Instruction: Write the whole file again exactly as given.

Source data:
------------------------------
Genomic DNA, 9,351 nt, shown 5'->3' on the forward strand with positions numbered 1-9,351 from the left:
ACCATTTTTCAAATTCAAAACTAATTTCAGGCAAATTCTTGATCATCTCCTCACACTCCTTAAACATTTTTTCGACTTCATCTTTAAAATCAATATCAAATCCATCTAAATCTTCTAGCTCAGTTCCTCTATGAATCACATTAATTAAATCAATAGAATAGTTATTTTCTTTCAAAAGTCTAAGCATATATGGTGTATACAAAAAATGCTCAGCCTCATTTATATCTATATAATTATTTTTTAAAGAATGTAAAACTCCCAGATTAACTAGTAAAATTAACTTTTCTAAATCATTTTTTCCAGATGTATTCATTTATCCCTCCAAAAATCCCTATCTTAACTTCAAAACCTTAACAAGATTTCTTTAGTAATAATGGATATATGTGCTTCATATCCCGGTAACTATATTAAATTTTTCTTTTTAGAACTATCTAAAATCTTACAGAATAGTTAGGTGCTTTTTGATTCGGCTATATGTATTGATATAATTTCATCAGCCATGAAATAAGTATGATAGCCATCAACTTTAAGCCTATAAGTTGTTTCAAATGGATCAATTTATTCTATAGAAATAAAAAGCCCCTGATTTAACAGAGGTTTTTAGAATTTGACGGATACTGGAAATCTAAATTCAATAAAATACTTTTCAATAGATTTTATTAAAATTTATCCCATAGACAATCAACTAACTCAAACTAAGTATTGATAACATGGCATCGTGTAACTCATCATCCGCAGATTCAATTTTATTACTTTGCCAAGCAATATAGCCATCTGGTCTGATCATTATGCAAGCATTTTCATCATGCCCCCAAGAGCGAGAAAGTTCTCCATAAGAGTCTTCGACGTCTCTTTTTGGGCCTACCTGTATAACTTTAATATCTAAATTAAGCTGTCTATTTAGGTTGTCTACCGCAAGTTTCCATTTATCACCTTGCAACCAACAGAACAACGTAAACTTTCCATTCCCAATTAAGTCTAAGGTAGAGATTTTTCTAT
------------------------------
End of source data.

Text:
Genomic DNA, 9,351 nt, shown 5'->3' on the forward strand with positions numbered 1-9,351 from the left:
ACCATTTTTCAAATTCAAAACTAATTTCAGGCAAATTCTTGATCATCTCCTCACACTCCTTAAACATTTTTTCGACTTCATCTTTAAAATCAATATCAAATCCATCTAAATCTTCTAGCTCAGTTCCTCTATGAATCACATTAATTAAATCAATAGAATAGTTATTTTCTTTCAAAAGTCTAAGCATATATGGTGTATACAAAAAATGCTCAGCCTCATTTATATCTATATAATTATTTTTTAAAGAATGTAAAACTCCCAGATTAACTAGTAAAATTAACTTTTCTAAATCATTTTTTCCAGATGTATTCATTTATCCCTCCAAAAATCCCTATCTTAACTTCAAAACCTTAACAAGATTTCTTTAGTAATAATGGATATATGTGCTTCATATCCCGGTAACTATATTAAATTTTTCTTTTTAGAACTATCTAAAATCTTACAGAATAGTTAGGTGCTTTTTGATTCGGCTATATGTATTGATATAATTTCATCAGCCATGAAATAAGTATGATAGCCATCAACTTTAAGCCTATAAGTTGTTTCAAATGGATCAATTTATTCTATAGAAATAAAAAGCCCCTGATTTAACAGAGGTTTTTAGAATTTGACGGATACTGGAAATCTAAATTCAATAAAATACTTTTCAATAGATTTTATTAAAATTTATCCCATAGACAATCAACTAACTCAAACTAAGTATTGATAACATGGCATCGTGTAACTCATCATCCGCAGATTCAATTTTATTACTTTGCCAAGCAATATAGCCATCTGGTCTGATCATTATGCAAGCATTTTCATCATGCCCCCAAGAGCGAGAAAGTTCTCCATAAGAGTCTTCGACGTCTCTTTTTGGGCCTACCTGTATAACTTTAATATCTAAATTAAGCTGTCTATTTAGGTTGTCTACCGCAAGTTTCCATTTATCACCTTGCAACCAACAGAACAACGTAAACTTTCCATTCCCAATTAAGTCTAAGGTAGAGATTTTTCTAT